Willamette University’s Mark O. Hatfield Library recently worked on a system upgrade for its administrative and public computers, and put together a cost comparison of using recycled machines as Linux terminals versus purchasing new systems loaded with Windows. They shared the results with Linux Journal.
Not surprisingly, the cost savings of using the Linux terminals was significant. Recycling old equipment was a significant cost savings alone, and they only paid $50 per terminal (I presume they bought a commercial distro for support) rather than several hundred dollars per station for Windows (not to mention MS Office).
The article sites four key advantages of terminals over standalone desktops:
- Provides a no-cost alternative to expensive desktop deployment and cloning packages, such as Symantec Ghost, because new software is added to a single machine rather than deployed and run on each individual workstation.
- Provides a centralized environment that is superior to standalone computing for backing up and maintaining user data as well as company proprietary data.
- Enables institutions to maintain a homogeneous, flexible software environment even on PC hardware that has been purchased over a period of several years.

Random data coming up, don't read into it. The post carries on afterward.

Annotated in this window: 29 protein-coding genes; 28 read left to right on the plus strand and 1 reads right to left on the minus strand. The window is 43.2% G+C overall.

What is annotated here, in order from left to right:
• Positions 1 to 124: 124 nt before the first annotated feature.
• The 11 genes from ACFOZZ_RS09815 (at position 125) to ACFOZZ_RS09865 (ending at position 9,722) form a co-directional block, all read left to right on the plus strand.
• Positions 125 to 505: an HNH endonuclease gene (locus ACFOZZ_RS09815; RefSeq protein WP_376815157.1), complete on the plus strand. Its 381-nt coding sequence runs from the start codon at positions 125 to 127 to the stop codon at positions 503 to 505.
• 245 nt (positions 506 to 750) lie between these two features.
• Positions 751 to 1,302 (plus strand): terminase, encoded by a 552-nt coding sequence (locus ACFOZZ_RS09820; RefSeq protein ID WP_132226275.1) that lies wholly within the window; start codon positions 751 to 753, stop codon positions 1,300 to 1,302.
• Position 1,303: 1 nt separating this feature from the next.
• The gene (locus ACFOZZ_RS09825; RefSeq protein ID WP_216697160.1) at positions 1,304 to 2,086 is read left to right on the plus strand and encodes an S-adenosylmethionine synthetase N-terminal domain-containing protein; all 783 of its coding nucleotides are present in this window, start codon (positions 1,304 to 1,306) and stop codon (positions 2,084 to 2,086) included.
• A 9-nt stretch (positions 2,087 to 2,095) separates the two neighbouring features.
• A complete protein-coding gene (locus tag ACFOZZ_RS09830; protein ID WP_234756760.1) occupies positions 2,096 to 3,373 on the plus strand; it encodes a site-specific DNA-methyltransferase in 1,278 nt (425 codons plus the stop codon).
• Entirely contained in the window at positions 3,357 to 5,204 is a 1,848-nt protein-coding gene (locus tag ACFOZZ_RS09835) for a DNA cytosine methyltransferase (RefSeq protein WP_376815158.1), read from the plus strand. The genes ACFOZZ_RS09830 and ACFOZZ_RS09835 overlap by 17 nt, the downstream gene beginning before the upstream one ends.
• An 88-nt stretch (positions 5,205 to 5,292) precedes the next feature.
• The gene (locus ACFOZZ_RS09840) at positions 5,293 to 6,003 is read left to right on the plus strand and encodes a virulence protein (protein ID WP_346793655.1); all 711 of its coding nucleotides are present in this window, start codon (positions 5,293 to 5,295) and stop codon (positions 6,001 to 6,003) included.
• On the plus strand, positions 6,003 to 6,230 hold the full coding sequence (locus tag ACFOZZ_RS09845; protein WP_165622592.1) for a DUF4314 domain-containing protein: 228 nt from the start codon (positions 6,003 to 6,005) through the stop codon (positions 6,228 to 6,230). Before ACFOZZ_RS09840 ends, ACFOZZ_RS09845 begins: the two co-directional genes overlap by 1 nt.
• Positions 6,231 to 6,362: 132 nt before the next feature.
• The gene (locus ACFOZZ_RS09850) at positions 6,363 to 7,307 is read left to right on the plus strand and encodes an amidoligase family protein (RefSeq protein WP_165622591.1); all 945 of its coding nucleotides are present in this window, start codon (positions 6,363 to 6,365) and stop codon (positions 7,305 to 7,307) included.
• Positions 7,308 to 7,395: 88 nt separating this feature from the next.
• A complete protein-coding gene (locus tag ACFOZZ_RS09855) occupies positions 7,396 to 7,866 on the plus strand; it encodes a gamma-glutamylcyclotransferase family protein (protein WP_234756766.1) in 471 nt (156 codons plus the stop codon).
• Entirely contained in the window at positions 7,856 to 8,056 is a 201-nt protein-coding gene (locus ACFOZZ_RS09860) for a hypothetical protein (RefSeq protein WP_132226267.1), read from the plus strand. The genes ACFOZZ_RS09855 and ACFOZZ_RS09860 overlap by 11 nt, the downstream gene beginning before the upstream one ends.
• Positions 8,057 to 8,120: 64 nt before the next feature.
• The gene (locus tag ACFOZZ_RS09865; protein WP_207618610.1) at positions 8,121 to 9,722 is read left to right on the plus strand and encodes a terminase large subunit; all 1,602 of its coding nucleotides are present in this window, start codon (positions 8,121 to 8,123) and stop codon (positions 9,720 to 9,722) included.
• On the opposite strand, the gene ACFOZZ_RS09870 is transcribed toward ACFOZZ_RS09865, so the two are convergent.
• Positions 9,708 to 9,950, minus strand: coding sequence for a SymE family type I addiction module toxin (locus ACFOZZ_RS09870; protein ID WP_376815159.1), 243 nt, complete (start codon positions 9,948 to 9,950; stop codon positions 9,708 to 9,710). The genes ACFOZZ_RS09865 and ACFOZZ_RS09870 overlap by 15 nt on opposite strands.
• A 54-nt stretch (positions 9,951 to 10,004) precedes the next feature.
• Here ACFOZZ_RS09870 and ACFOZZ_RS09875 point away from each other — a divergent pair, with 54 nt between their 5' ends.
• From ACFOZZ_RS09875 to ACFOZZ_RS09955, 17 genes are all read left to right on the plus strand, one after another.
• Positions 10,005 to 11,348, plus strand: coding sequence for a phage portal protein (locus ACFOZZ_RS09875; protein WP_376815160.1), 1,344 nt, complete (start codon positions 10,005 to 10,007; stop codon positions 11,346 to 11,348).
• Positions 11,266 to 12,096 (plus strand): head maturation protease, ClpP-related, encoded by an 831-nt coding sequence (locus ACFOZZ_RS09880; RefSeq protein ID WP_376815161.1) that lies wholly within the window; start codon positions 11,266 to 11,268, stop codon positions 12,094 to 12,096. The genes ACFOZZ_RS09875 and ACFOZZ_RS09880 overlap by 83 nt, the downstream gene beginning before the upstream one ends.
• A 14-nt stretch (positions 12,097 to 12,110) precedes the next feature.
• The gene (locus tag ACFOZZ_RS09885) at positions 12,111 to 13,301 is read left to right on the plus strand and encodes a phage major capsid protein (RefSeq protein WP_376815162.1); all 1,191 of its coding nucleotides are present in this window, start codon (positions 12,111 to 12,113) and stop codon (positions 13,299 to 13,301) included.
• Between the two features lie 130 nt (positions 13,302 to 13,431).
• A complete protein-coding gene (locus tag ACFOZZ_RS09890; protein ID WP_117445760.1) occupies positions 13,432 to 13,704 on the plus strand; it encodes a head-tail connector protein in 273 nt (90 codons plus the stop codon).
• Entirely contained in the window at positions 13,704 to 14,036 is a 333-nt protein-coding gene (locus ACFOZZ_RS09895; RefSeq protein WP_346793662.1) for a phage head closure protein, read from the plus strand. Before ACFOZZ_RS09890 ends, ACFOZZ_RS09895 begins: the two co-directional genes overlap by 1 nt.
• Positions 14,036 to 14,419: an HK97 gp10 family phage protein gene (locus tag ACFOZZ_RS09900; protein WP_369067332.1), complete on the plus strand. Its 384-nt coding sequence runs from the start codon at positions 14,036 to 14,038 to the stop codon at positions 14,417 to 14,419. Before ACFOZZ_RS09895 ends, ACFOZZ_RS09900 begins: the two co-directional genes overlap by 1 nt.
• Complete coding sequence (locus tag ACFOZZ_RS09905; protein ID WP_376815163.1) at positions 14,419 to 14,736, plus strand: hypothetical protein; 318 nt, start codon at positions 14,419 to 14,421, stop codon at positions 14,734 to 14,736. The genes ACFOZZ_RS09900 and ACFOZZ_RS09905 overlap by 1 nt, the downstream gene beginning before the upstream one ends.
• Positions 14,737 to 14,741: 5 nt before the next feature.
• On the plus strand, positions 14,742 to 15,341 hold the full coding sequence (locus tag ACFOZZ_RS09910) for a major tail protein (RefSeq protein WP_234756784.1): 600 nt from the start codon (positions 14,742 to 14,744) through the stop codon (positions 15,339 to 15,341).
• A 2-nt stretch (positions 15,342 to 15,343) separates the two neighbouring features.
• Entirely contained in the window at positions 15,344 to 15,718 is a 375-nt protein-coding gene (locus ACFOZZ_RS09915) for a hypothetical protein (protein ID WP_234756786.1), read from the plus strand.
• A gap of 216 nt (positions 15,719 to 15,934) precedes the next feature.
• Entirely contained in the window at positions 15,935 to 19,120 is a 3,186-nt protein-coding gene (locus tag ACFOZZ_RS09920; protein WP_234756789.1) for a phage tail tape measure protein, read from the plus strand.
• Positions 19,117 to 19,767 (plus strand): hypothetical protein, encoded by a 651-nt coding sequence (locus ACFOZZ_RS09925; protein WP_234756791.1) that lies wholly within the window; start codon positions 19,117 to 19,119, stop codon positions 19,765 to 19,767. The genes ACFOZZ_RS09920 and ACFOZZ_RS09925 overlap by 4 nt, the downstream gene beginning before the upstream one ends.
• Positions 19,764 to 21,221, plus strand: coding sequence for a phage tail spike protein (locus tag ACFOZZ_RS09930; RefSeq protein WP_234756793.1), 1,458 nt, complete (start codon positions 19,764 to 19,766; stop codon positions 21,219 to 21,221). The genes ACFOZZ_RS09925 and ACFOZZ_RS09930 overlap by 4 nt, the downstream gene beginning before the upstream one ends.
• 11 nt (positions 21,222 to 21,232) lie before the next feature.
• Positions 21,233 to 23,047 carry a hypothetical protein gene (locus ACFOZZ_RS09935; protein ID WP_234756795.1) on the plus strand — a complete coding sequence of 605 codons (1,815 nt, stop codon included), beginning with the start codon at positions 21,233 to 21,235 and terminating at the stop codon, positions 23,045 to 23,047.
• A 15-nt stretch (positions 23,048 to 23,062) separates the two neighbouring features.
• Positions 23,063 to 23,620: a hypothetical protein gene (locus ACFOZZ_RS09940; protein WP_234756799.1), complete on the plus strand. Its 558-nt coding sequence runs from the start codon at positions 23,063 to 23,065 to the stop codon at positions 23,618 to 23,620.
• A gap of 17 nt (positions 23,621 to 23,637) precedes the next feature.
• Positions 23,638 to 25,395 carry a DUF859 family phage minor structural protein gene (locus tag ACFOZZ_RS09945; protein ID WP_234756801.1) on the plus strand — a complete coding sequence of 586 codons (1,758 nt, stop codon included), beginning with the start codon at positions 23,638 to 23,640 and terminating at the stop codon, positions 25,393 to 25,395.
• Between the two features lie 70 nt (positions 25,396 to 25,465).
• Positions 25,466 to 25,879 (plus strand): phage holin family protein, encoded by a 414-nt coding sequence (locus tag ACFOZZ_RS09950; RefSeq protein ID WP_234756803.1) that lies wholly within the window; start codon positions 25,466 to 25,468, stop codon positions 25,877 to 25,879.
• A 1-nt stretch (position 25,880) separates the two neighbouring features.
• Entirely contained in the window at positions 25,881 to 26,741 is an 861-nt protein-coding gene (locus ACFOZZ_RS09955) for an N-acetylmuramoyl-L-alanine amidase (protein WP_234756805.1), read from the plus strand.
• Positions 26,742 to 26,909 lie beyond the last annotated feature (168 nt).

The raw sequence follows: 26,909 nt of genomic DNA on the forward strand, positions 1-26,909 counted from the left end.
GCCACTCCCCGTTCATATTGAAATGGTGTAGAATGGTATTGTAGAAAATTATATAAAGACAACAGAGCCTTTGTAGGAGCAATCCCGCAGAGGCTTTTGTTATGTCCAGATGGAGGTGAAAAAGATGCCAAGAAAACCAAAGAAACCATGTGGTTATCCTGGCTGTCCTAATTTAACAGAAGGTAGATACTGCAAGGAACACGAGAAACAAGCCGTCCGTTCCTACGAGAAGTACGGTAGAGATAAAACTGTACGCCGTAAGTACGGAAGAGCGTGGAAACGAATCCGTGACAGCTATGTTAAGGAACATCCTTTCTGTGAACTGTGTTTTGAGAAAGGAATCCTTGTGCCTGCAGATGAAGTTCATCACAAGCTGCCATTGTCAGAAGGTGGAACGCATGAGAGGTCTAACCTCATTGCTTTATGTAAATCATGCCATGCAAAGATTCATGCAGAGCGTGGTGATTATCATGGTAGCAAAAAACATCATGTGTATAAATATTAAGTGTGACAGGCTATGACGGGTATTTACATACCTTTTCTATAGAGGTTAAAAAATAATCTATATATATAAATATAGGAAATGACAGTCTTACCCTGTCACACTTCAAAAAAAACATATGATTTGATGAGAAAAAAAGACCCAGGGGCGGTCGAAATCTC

- Extends the lifespan of personal computer hardware, yielding an overall decrease in investment in new hardware.
- Is not susceptible to Windows-based viruses and spyware. Required security patches need be applied only to one system in order to update multiple systems.
There are cost-saving comparison charts in the article, but they’re not very clear unless you read the article itself. The total cost savings across the lifespan of the machines is estimated at between US$50K and US$100K. However, as the author mentions, the significant portion of the savings is actually the reduced time involved in administration and rollout.